About the genus
The genus Sansevieria originates in Africa with the main centre of endemism being in the eastern African countries of Kenya and Tanzania. There are currently about 80 known species and a whole range of cultivars based on S. trifasciata.
The leaves of Sansevieria species are typically arranged in a rosette around the growing point, although some species are distichous. There is a great variation in foliage form. There are two types of leaves, and generally the hard-leaved species originate from arid climates, while soft-leaved species are found in more tropical and subtropical regions. The hard-leaved species have a number of adaptations for surviving dry regions. These include thick, succulent leaves for storing water and thick leaf cuticles for reducing moisture loss. The leaves are often cylindrical to reduce surface area and are generally shorter than those of their soft- leaved tropical counterparts, which are wide and strap-like. The juvenile growth habit is quite different from mature plants, which can make identification difficult.
The flowers are not significant and sansevierias are mainly grown for their leaf shape and form, though flowers are often strongly scented.
How to grow them
Sansevieria are easy in cultivation providing you give them plenty of warmth. They are not plants for the cold greenhouse but will do well on windowsills and in heated conservatories. Temperatures that you are happy with will suit Sansevieria very well; therefore they are perfect houseplants and can even tolerate some shade. They are generally slow-growing. Cultivation is a simple matter – in habitat, most Sansevieria are extremely resilient and will thrive in a wide range of soils ranging from clay to nearly bare rock. However, in cultivation, like most xerophytic plants, they grow best in porous, well-drained soil.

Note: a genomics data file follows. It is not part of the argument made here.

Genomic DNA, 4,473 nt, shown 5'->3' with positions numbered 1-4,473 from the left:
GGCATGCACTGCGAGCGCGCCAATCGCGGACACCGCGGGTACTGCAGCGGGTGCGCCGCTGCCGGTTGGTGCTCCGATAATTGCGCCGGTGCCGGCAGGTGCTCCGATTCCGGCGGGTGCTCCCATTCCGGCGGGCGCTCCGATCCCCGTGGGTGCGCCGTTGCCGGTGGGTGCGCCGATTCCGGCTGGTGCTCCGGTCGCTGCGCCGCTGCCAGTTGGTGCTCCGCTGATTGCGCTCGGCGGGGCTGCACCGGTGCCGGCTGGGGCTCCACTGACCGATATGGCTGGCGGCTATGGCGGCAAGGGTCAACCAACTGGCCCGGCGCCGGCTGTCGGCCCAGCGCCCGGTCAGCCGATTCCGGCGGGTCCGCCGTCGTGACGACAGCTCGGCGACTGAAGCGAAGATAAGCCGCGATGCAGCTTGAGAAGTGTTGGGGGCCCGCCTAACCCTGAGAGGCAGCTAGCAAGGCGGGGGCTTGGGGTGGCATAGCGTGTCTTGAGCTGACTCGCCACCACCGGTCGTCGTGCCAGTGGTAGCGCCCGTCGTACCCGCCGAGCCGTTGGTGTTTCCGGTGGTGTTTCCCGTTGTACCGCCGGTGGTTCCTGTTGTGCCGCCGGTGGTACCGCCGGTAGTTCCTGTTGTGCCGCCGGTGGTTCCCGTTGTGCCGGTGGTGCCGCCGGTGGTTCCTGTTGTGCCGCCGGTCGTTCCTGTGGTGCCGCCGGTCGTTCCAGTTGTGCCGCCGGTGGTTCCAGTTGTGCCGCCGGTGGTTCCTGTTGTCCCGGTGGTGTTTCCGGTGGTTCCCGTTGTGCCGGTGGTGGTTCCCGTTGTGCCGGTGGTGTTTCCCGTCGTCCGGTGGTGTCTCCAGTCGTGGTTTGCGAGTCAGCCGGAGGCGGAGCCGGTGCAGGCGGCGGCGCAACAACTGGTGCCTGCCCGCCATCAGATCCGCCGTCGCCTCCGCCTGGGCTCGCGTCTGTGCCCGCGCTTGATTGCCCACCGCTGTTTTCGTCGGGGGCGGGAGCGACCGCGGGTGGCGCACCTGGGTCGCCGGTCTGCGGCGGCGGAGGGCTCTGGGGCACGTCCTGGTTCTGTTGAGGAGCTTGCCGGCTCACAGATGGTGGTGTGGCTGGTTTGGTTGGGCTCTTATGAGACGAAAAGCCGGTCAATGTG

Excessive watering will cause the fleshy roots (rhizomes) to rot, so it is essential that the soil is allowed to dry sufficiently between watering.
I use a coarse potting mix consisting of John Innes, horticultural grit and pumice in equal proportions. This mix is therefore quite porous and provides good aeration, but requires more frequent watering to prevent over drying during the growing season. A half-strength balanced feed can be given with each watering during active growth in the summer months.
Most Sansevieria will suffer and perhaps die if temperatures drop below 7°C, combined with wet soil. However, they can survive colder temperatures if the soil is dry, though the leaves can become marked. Some of the South African species such as S. aethiopica and S. hyacinthoides can tolerate lower temperatures. They grow best in warm daytime temperatures from 25–35°C with cooler night temperatures from 10–20°C.
Propagation is easy too. Sansevieria seed is almost never available so vegetative propagation is the way to go. Offsets can be cut off from the mother-plant, allowed to dry out for a week or so, and just planted in fresh compost. Leaf cuttings will take longer and should only be taken between spring and summer. Ensure that the cut end has dried out for at least ten days before planting in a porous mix.
Text and photos by Al Laius.
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